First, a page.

3. 6

    Wendy says

    I was wondering if there is also a place where they would make insulation with socks, I have bags of them I can’t bring myself to send to the landfill, they have holes that can’t be darned but are washed and clean.

  4. 8

    lkjj says

    This is a really cool idea! I usually give them to charity but if it can be converted to insulation this has definite potential. Maybe someone can start a program for donations and then convert the jeans into insulation for a needy family or something. Great, regards!

  5. 12

    says

    This is a really cool idea! I usually give them to charity but if it can be converted to insulation this has definite potential. Maybe someone can start a program for donations and then convert the jeans into insulation for a needy family or something.

  6. 16

    ibdhiker says

    Wonderful site, thanks for the opportunity to post here. We have a small company here in Tennessee which recycles jeans. This year we have pledged 2000 pairs of jeans to the Children of Appalachia Project. We hope to increase that to 5000 pairs if we can get enough donations. These jeans are washed, repaired if necessary, seperated, sized, bagged and tagged. It is hard to believe how many children of Appalachia (upper East Tennessee) have so little to wear. These are children in grades K-12. It would break your heart to see how ragged some of these children look when they come for free clothing. We will then give them the opportunity to shop with “green-bucks” right off the racks we set up in the gymnasiums just as me and you enjoy the chance to do so every day in the stores when we shop. Many will “buy” jeans for their parents. Nobody will be turned away. The “green bucks” are presented to them free.

    I can give you the address if you would like to help us in our quest to assist these children. It is only a small part of what we are doing in our recycle program but it will make such a difference in the lives of so many. HUG, 157 Autumn Drive, Crossville, Tennessee 38571

    Can any of you help? Any jean works. No matter what style. No matter how ragged. Sure, they would like to have the latest greatest style. But OLD BEATS COLD! Any and all jeans would be appreciated. I can be contacted at hug@live.com or you can contact me directly at (931-337-5051) The Home Uprade Group, or on my personal cell phone at (931-261-9248) if you could help us out with some jeans or would be interested in doing a collection drive for us in your area.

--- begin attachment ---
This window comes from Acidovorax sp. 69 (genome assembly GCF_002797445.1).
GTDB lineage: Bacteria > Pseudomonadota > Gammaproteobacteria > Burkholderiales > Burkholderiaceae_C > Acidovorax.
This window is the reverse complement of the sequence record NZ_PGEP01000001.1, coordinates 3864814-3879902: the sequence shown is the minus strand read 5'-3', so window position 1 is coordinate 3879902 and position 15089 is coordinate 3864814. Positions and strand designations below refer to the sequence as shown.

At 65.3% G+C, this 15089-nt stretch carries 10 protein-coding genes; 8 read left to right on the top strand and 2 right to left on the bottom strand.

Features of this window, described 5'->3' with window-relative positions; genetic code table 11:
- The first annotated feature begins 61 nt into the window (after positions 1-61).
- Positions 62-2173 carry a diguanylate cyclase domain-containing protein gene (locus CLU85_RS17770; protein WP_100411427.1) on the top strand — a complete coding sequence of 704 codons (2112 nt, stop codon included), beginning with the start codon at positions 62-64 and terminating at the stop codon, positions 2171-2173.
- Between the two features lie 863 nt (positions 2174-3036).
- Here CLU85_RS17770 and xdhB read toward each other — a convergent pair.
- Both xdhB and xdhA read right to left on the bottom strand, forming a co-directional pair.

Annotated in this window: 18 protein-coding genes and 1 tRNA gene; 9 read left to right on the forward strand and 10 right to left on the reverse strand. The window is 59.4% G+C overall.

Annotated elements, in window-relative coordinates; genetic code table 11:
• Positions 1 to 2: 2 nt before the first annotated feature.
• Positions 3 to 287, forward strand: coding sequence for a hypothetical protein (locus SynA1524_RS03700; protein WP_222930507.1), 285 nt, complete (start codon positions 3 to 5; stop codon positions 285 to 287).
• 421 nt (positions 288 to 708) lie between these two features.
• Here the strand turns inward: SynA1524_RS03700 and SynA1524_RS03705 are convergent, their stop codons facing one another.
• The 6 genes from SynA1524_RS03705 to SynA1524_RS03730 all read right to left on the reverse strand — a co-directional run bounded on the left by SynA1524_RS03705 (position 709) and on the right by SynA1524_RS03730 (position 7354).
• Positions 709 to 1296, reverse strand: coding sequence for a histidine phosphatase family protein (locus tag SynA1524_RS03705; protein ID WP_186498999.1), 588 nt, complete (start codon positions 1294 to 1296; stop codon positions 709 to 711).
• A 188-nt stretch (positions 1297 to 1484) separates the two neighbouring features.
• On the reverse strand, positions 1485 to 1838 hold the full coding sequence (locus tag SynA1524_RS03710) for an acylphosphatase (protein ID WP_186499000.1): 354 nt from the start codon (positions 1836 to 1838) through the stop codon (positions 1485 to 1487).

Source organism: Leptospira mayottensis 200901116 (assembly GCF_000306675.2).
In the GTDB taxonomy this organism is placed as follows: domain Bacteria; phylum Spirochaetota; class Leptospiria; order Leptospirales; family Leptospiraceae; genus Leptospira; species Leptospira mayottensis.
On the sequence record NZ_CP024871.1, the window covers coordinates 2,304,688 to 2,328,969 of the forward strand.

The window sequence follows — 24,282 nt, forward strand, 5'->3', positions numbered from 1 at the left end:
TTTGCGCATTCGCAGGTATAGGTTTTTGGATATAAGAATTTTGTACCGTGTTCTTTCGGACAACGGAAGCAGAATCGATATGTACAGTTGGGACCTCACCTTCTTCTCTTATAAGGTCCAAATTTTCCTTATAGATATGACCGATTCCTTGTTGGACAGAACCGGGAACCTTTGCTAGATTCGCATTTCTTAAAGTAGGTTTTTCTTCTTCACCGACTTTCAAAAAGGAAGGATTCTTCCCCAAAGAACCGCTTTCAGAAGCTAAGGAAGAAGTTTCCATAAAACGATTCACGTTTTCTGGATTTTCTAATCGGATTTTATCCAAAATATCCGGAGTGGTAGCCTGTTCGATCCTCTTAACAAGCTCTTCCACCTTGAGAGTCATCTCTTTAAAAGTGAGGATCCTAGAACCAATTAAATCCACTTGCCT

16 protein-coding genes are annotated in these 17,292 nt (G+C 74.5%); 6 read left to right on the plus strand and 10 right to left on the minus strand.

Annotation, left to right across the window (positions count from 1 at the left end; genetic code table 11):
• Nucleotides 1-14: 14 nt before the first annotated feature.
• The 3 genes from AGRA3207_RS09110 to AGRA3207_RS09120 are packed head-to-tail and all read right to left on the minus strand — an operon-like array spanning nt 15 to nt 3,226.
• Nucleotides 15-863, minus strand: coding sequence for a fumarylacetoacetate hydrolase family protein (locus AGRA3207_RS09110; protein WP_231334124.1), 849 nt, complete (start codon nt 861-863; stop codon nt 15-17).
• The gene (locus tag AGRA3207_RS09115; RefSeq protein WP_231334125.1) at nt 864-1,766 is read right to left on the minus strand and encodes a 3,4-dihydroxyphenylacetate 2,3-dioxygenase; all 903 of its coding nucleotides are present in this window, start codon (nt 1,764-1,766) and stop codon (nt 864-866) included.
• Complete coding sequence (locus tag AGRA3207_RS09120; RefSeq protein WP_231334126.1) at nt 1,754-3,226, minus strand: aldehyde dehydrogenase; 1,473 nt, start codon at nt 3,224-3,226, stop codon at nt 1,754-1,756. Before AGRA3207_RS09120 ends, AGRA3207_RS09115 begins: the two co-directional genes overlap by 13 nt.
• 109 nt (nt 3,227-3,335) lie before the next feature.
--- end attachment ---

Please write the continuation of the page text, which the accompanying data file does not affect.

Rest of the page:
Thank you so much.

    Terry
    (ibdhiker)

  7. 18

    Internet Web Marketing says

    I usually use the back pockets from old jeans to make pockets to go on my fridge. The pockets hold notes, coupons, or other little odds and ends. :)

  8. 20

    honest casino says

    Does anyone have the pattern for a tablecloth that incorporates denim placemats into the actual tablecloth? One sewing magazine had the directions a few years ago but I can’t locate it again. This particular pattern also called for embroidered “ants” crawling across the center of the tablecloth.

  9. 21

    coach handbags says

    I typically donate my used jeans to the Salvation Army or the Kidney Foundation, and just throw away the ones that were not wearable. I always felt that this was a waste of material, but didnt’ know what else to do…turning used jeans into insulation has never crossed my mind until now. Thanks for the enlightenment!

    Reply More from author
    coach handbags´s last blog post ..Coach Handbags Tan For Women

  10. 22

    MonkeyMom says